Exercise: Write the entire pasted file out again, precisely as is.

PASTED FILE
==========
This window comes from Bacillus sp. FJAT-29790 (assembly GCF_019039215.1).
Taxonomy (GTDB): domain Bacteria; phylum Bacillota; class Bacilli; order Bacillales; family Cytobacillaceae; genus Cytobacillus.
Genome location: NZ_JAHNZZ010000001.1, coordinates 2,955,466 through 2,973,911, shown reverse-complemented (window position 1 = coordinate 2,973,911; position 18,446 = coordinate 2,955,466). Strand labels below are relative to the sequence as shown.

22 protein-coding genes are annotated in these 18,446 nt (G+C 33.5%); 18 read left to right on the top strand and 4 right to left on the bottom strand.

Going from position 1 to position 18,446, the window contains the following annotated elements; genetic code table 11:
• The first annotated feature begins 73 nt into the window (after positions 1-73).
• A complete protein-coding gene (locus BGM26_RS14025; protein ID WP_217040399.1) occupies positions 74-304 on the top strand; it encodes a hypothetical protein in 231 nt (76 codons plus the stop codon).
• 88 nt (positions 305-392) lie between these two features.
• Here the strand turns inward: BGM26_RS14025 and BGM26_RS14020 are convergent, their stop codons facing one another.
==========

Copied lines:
This window comes from Bacillus sp. FJAT-29790 (assembly GCF_019039215.1).
Taxonomy (GTDB): domain Bacteria; phylum Bacillota; class Bacilli; order Bacillales; family Cytobacillaceae; genus Cytobacillus.
Genome location: NZ_JAHNZZ010000001.1, coordinates 2,955,466 through 2,973,911, shown reverse-complemented (window position 1 = coordinate 2,973,911; position 18,446 = coordinate 2,955,466). Strand labels below are relative to the sequence as shown.

22 protein-coding genes are annotated in these 18,446 nt (G+C 33.5%); 18 read left to right on the top strand and 4 right to left on the bottom strand.

Going from position 1 to position 18,446, the window contains the following annotated elements; genetic code table 11:
• The first annotated feature begins 73 nt into the window (after positions 1-73).
• A complete protein-coding gene (locus BGM26_RS14025; protein ID WP_217040399.1) occupies positions 74-304 on the top strand; it encodes a hypothetical protein in 231 nt (76 codons plus the stop codon).
• 88 nt (positions 305-392) lie between these two features.
• Here the strand turns inward: BGM26_RS14025 and BGM26_RS14020 are convergent, their stop codons facing one another.